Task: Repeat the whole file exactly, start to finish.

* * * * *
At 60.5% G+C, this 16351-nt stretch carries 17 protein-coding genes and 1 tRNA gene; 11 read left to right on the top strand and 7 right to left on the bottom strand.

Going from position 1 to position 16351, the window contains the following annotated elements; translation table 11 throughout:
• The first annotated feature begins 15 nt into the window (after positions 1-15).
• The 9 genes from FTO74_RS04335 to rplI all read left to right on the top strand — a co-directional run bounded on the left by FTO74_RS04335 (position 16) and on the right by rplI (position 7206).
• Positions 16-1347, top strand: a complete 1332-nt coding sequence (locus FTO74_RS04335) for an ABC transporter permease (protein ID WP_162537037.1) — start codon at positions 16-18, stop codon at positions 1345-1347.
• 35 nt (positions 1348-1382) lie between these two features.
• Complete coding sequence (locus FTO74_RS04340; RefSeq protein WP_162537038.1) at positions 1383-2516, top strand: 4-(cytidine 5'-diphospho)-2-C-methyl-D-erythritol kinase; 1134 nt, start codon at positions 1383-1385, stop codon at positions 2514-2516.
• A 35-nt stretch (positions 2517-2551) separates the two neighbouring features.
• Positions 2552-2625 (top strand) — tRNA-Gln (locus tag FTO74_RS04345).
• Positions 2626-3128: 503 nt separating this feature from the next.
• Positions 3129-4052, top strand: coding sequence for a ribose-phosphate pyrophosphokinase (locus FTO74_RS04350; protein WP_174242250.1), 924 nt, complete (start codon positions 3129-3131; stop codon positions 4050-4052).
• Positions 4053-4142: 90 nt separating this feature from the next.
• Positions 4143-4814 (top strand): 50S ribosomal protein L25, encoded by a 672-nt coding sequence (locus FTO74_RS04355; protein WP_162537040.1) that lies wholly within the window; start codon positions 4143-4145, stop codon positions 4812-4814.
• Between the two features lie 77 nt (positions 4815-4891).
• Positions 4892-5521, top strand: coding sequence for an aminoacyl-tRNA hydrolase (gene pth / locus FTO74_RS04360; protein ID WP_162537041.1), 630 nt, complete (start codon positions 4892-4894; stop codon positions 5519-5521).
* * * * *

At 60.5% G+C, this 16351-nt stretch carries 17 protein-coding genes and 1 tRNA gene; 11 read left to right on the top strand and 7 right to left on the bottom strand.

Going from position 1 to position 16351, the window contains the following annotated elements; translation table 11 throughout:
• The first annotated feature begins 15 nt into the window (after positions 1-15).
• The 9 genes from FTO74_RS04335 to rplI all read left to right on the top strand — a co-directional run bounded on the left by FTO74_RS04335 (position 16) and on the right by rplI (position 7206).
• Positions 16-1347, top strand: a complete 1332-nt coding sequence (locus FTO74_RS04335) for an ABC transporter permease (protein ID WP_162537037.1) — start codon at positions 16-18, stop codon at positions 1345-1347.
• 35 nt (positions 1348-1382) lie between these two features.
• Complete coding sequence (locus FTO74_RS04340; RefSeq protein WP_162537038.1) at positions 1383-2516, top strand: 4-(cytidine 5'-diphospho)-2-C-methyl-D-erythritol kinase; 1134 nt, start codon at positions 1383-1385, stop codon at positions 2514-2516.
• A 35-nt stretch (positions 2517-2551) separates the two neighbouring features.
• Positions 2552-2625 (top strand) — tRNA-Gln (locus tag FTO74_RS04345).
• Positions 2626-3128: 503 nt separating this feature from the next.
• Positions 3129-4052, top strand: coding sequence for a ribose-phosphate pyrophosphokinase (locus FTO74_RS04350; protein WP_174242250.1), 924 nt, complete (start codon positions 3129-3131; stop codon positions 4050-4052).
• Positions 4053-4142: 90 nt separating this feature from the next.
• Positions 4143-4814 (top strand): 50S ribosomal protein L25, encoded by a 672-nt coding sequence (locus FTO74_RS04355; protein WP_162537040.1) that lies wholly within the window; start codon positions 4143-4145, stop codon positions 4812-4814.
• Between the two features lie 77 nt (positions 4815-4891).
• Positions 4892-5521, top strand: coding sequence for an aminoacyl-tRNA hydrolase (gene pth / locus FTO74_RS04360; protein ID WP_162537041.1), 630 nt, complete (start codon positions 4892-4894; stop codon positions 5519-5521).